Elizabeth Page writes
I’m flying from London to Tokyo and back later this year and I’m concerned about the risk of developing deep vein thrombosis (DVT) as a result of the long flight. Is it worth taking aspirin as a preventive measure and, if so, what dose and for how long before departure? And are there any other measures I can take to reduce the risk of DVT, such as wearing compression socks during the flight?
Dr Richard Dawood, travel medicine expert, replies
Aspirin has a limited protective effect against deep vein thrombosis, but there is a reluctance to advise people to use it because of the low but definite risk of stomach bleeding as a side effect, and because aspirin is rather better at protecting against clot formation in arteries than it is in veins. For most people, the best and safest approach is to use compression stockings to help speed up blood flow and reduce ankle swelling and discomfort.
My guru on such matters is the vascular surgeon, John Scurr, whose research studies have shown a significantly reduced rate of clot formation among air travellers using graduated compression stockings.
He favours below-knee stockings fitted to your correct size (such as the Mediven Travel range). Standing, stretching and walking about the cabin as often as you can during the flight (pick an aisle seat if you can, with as much leg room as you can afford); keeping well hydrated (with soft drinks rather than tea, coffee or alcoholic beverages); and not taking sleeping medication during a flight unless you are able to lie down flat will also help. These are sensible precautions for most long-haul travellers.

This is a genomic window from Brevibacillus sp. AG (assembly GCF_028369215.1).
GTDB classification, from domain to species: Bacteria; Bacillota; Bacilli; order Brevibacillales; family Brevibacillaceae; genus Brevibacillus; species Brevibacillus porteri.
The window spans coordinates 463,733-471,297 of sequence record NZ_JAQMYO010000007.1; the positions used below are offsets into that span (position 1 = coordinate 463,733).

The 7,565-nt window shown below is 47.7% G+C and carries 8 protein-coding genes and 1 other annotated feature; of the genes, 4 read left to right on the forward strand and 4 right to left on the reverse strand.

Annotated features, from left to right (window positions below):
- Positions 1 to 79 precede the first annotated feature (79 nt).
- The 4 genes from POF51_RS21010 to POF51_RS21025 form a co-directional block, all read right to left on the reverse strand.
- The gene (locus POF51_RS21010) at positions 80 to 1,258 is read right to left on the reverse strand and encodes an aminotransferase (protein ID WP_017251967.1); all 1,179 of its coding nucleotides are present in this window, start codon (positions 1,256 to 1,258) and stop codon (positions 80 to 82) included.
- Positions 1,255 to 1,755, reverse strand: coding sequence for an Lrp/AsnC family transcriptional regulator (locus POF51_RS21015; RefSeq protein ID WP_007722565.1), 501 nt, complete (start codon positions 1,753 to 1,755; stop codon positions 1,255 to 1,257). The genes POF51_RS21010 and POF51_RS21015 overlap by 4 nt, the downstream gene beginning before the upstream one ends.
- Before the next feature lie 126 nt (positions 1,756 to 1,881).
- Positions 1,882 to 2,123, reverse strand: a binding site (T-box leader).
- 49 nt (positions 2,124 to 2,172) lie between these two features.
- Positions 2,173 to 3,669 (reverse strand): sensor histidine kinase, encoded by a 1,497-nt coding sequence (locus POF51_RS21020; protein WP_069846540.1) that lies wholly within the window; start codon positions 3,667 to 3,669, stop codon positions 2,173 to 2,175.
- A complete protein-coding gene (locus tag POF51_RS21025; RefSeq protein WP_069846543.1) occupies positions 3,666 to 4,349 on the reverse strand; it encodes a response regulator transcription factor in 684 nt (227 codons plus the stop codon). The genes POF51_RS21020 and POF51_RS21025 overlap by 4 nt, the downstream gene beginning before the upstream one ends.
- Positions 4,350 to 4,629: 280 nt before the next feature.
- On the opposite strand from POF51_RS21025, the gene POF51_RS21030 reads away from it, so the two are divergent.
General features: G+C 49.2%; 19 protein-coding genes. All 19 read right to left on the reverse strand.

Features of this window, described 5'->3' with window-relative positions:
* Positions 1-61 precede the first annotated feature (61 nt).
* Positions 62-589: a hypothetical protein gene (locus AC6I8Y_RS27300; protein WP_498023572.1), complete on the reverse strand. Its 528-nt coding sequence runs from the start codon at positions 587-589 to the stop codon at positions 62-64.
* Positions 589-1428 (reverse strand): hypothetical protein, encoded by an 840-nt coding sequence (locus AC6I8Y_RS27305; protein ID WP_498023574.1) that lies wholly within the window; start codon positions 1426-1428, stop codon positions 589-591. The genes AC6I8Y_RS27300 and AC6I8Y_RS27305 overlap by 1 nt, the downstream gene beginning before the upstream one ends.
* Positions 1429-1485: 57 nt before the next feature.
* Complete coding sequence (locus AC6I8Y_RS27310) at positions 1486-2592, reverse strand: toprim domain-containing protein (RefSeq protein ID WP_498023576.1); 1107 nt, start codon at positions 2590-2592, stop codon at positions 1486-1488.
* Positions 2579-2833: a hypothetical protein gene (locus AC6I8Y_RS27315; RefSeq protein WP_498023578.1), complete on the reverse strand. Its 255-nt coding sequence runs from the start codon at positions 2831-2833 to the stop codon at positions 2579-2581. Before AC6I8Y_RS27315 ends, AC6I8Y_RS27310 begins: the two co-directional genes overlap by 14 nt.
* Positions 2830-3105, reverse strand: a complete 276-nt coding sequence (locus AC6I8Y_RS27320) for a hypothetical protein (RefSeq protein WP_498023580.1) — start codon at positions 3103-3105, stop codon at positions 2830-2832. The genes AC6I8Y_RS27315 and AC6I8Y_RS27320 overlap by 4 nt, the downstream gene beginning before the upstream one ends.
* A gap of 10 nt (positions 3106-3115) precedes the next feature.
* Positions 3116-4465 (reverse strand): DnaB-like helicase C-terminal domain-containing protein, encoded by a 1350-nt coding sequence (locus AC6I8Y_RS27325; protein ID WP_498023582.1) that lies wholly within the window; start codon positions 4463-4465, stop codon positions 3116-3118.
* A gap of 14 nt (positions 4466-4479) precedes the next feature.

However, some people are at much greater risk of DVT, to the point that blood-thinning medication should also be considered: people with a past history of blood clots occurring in the limbs, lungs, or elsewhere, run a significant risk of recurrence; people who have had recent surgery, especially of the legs; people with blood clotting disorders, and people who are excessively overweight. If you think you may be in a high-risk category for one or more reasons, discuss the risks with your doctor.
Elizabeth Page writes